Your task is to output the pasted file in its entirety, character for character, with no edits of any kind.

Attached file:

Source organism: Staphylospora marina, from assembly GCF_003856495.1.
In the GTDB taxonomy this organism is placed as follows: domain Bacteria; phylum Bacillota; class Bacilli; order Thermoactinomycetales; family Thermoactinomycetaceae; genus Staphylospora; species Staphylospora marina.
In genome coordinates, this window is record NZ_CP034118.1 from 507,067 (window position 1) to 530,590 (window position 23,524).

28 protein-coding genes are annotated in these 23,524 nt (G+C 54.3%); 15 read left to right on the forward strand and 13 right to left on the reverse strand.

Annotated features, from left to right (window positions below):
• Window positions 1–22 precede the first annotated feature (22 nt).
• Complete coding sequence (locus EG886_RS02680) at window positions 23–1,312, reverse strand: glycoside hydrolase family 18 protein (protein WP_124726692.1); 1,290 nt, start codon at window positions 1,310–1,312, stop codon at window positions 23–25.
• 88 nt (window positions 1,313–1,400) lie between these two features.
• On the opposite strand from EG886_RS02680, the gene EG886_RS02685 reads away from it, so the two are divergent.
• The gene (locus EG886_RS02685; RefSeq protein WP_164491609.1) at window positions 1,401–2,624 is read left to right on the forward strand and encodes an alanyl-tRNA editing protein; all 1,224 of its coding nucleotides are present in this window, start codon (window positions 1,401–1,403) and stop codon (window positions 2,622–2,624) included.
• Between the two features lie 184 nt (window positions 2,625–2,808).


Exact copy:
Source organism: Staphylospora marina, from assembly GCF_003856495.1.
In the GTDB taxonomy this organism is placed as follows: domain Bacteria; phylum Bacillota; class Bacilli; order Thermoactinomycetales; family Thermoactinomycetaceae; genus Staphylospora; species Staphylospora marina.
In genome coordinates, this window is record NZ_CP034118.1 from 507,067 (window position 1) to 530,590 (window position 23,524).

28 protein-coding genes are annotated in these 23,524 nt (G+C 54.3%); 15 read left to right on the forward strand and 13 right to left on the reverse strand.

Annotated features, from left to right (window positions below):
• Window positions 1–22 precede the first annotated feature (22 nt).
• Complete coding sequence (locus EG886_RS02680) at window positions 23–1,312, reverse strand: glycoside hydrolase family 18 protein (protein WP_124726692.1); 1,290 nt, start codon at window positions 1,310–1,312, stop codon at window positions 23–25.
• 88 nt (window positions 1,313–1,400) lie between these two features.
• On the opposite strand from EG886_RS02680, the gene EG886_RS02685 reads away from it, so the two are divergent.
• The gene (locus EG886_RS02685; RefSeq protein WP_164491609.1) at window positions 1,401–2,624 is read left to right on the forward strand and encodes an alanyl-tRNA editing protein; all 1,224 of its coding nucleotides are present in this window, start codon (window positions 1,401–1,403) and stop codon (window positions 2,622–2,624) included.
• Between the two features lie 184 nt (window positions 2,625–2,808).